QuickBooks for Property Management – Tenants

To continue on from our previous post, QuickBooks is an excellent tool for property management. In this post, I am going to cover Tenants and how to treat them in QuickBooks in a way that is easy for anyone to understand. My recommendation is to set each tenant up as a customer. Inputting an abbreviated version of the street address along with the tenant’s last name will help keep identical records separate and sorts the list by address; making it easier to locate a property. Once a tenant has moved and their record has been reconciled (move out process complete and security deposit returned) that tenant simply becomes inactive, and a vacancy is entered using the same format stated above. For example: Tenant is Bob Hall. Address is 1455 Main Ave. This tenant would be setup like this: 1455Main<Hall>. A vacancy after the tenant has moved out would look like this: 1455Main<Vacant>. Using this method comes in handy when you have multiple properties by the same owner and then multiple tenants in that property. This method also makes it much easier to determine the number of vacancies an owner has at any given time as they will be listed along

QuickBooks for Property Management- Classes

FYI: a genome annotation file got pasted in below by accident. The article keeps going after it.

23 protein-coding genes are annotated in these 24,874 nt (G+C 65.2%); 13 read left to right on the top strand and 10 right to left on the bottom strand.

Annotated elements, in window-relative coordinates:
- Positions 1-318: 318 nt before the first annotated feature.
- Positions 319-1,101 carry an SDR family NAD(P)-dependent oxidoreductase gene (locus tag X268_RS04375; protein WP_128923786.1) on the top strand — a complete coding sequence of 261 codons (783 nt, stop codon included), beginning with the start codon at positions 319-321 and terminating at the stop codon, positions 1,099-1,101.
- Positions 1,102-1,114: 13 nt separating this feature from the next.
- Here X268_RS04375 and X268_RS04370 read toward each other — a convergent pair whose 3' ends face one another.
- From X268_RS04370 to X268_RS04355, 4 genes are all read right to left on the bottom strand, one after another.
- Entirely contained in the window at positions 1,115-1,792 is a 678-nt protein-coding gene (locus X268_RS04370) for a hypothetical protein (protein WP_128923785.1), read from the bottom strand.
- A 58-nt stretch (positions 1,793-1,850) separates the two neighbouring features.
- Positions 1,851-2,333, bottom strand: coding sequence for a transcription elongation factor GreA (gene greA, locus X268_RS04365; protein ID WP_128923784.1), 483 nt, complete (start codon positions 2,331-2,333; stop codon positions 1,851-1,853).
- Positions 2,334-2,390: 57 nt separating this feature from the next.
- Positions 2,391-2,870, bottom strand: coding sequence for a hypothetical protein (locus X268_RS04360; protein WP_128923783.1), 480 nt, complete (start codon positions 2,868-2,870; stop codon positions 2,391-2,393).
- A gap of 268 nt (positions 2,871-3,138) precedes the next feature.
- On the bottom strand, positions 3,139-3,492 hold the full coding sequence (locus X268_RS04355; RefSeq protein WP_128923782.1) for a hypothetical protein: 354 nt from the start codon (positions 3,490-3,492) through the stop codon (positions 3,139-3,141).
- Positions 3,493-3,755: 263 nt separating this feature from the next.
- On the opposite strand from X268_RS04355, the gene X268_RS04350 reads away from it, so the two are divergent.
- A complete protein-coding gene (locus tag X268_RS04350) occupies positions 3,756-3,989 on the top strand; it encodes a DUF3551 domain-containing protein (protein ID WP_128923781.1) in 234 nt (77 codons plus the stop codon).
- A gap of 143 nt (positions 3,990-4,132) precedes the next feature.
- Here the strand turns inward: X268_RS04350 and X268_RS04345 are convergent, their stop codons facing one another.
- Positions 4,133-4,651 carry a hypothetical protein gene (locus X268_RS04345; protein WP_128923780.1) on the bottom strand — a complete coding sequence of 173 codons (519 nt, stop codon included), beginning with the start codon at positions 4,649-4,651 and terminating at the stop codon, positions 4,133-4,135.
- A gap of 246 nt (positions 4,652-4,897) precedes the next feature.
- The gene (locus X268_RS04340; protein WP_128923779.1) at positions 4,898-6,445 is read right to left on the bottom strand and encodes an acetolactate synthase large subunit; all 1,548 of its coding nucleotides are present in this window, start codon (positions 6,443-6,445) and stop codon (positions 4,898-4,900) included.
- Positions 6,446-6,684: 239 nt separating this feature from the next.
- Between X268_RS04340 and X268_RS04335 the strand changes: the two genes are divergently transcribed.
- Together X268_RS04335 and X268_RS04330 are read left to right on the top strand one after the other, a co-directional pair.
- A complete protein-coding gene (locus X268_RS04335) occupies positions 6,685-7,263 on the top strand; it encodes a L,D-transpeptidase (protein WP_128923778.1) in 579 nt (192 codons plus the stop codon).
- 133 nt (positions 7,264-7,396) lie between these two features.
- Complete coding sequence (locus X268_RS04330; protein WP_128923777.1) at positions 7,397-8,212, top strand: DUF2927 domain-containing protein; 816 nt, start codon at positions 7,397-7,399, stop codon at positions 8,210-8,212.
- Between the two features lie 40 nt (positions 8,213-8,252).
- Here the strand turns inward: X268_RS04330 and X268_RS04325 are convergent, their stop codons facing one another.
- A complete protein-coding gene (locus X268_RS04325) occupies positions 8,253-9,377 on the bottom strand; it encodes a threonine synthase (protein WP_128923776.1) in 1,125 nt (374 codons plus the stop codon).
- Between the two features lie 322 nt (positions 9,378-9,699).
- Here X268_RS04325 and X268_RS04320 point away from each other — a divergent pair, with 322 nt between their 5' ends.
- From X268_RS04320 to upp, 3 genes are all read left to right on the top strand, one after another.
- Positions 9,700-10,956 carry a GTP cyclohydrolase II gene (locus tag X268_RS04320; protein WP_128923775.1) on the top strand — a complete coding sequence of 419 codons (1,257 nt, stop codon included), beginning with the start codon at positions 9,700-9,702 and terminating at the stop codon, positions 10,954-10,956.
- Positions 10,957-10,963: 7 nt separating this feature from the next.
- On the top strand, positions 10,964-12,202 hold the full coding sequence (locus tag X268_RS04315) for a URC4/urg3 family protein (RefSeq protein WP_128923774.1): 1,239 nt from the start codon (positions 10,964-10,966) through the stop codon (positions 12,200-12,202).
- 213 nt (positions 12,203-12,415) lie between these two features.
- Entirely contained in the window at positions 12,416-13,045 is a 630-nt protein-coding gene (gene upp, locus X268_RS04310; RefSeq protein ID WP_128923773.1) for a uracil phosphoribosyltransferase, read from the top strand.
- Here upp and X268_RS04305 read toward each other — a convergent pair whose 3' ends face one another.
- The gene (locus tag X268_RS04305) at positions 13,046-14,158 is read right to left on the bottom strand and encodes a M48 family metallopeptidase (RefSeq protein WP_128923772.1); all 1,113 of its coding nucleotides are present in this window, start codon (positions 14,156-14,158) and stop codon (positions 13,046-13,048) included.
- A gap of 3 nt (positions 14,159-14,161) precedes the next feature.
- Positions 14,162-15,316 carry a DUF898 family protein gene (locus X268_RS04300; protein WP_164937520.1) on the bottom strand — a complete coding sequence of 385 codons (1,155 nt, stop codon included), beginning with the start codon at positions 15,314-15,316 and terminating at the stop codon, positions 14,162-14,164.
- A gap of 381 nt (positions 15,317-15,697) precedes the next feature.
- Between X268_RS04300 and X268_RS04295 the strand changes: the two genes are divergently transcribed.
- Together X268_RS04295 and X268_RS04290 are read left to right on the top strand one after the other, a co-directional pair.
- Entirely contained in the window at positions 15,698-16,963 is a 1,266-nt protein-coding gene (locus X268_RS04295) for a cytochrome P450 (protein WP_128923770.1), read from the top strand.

Property Management is a unique sector of business and the bookkeeping for it is as well. One of the best ways to manage the books for a Property Management Firm or individual landlord is to use the Classes feature in QuickBooks. Classes is a feature that can give further detail on a business’ financial information. There are several ways that a Property Management Firm can use Classes: Owners As Classes Property As Classes Separate Business Entities as Classes The best practice in choosing which way to use Classes is to determine what type of information you want to track. For a property management firm this means tracking income and expenses for each owners’ property. Setting the owner as a class is the best way to tie the income and expenses to each property; especially if an owner has more than one property. If this is the case, each property held by the same owner can be entered as a subclass of that owner. Utilizing Classes this way makes tax preparation faster and simpler. The IRS requires all income and expenses on rental property to be separated by location on the Schedule E. Whether you use QuickBooks Online or QuickBooks Desktop,